In recent years, many cities and states have enacted paid sick leave laws that are modeled, to one degree or another, after San Francisco’s 2007 Paid Sick Leave Ordinance. We can expect this trend to continue. So far, however, San Francisco is the only jurisdiction to mandate paid parental leave that is paid out of the employer’s own pocket.

Several other states have enacted Paid Family Leave laws patterned after the California Paid Family Leave Law, allowing for partial wage replacement that is funded through employee payroll deductions. This includes Rhode Island, Washington, New Jersey, and the District of Columbia. Recently, New York became the latest state to pass a similar provision. Beginning in 2018, employees in New York will be entitled to up to 12 weeks of partially-paid leave to care for an infant or a family member with a serious health condition, or to relieve family pressures when someone is called to active military service. These benefits, too, will be funded solely through payroll deductions.

Finally, most federal contractors across the U.S. will soon be required to provide paid sick leave benefits to their employees who work on federal contracts entered into on or after January 1, 2017. This stems from an Executive Order issued by President Obama last September.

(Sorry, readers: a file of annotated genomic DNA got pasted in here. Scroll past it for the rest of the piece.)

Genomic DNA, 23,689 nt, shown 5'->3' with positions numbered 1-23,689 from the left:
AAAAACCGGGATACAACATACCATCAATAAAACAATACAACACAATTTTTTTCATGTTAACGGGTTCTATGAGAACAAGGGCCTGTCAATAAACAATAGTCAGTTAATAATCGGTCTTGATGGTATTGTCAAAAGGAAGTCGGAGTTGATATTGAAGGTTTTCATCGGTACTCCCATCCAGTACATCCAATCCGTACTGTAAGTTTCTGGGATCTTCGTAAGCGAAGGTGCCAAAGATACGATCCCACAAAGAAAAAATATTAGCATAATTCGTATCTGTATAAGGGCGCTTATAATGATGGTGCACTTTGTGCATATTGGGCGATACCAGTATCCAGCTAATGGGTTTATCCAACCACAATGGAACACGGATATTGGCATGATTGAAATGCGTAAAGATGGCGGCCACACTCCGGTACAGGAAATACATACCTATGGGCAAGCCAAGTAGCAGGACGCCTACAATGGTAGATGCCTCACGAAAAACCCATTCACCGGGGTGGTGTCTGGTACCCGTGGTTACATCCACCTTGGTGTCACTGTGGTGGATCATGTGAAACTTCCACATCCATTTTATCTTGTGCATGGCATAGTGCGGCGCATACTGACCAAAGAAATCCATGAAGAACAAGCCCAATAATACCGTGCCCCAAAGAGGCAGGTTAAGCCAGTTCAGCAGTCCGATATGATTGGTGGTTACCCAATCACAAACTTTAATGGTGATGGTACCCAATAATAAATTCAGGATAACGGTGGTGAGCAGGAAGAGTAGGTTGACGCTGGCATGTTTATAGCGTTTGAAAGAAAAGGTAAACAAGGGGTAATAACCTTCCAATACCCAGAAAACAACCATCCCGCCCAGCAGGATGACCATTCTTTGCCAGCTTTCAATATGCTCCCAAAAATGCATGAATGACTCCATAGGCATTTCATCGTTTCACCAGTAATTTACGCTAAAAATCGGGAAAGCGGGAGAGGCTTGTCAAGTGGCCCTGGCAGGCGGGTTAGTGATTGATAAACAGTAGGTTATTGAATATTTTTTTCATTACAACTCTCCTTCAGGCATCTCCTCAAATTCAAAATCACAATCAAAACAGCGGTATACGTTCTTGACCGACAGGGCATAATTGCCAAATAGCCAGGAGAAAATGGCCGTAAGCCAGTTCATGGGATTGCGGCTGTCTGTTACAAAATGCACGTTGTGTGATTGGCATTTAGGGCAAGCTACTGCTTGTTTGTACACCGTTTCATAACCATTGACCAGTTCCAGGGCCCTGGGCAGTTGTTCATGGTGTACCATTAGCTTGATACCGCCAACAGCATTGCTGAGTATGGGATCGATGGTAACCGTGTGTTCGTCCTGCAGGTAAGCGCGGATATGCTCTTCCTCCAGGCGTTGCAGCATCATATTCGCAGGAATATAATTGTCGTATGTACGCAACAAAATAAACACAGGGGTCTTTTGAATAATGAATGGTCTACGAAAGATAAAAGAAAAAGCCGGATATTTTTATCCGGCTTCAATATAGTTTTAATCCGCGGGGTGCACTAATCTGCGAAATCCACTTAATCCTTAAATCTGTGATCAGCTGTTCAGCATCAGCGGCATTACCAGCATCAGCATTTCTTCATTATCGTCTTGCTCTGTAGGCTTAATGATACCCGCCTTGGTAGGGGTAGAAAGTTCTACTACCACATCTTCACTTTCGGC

Under Executive Order 13706, covered contractors will be required to provide one hour of paid sick leave for every 30 hours worked on an accrual basis, or grant 56 hours of paid sick leave at the beginning of each year, for employee illnesses or family member illnesses. Paid leave may also be taken when employees are victims of sexual assault, stalking, or domestic violence (a provision modeled after the California Paid Sick Leave law). The Executive Order does not cover parental bonding leave.

The U.S. Department of Labor published proposed regulations for implementing the Executive Order in February, and the deadline for members of the public to comment on the regulations expired this week. We expect the DOL to issue its final regulations within the next few months.

If you have any questions about any of these developments, please contact any GBG attorney with questions.

Tom Geidt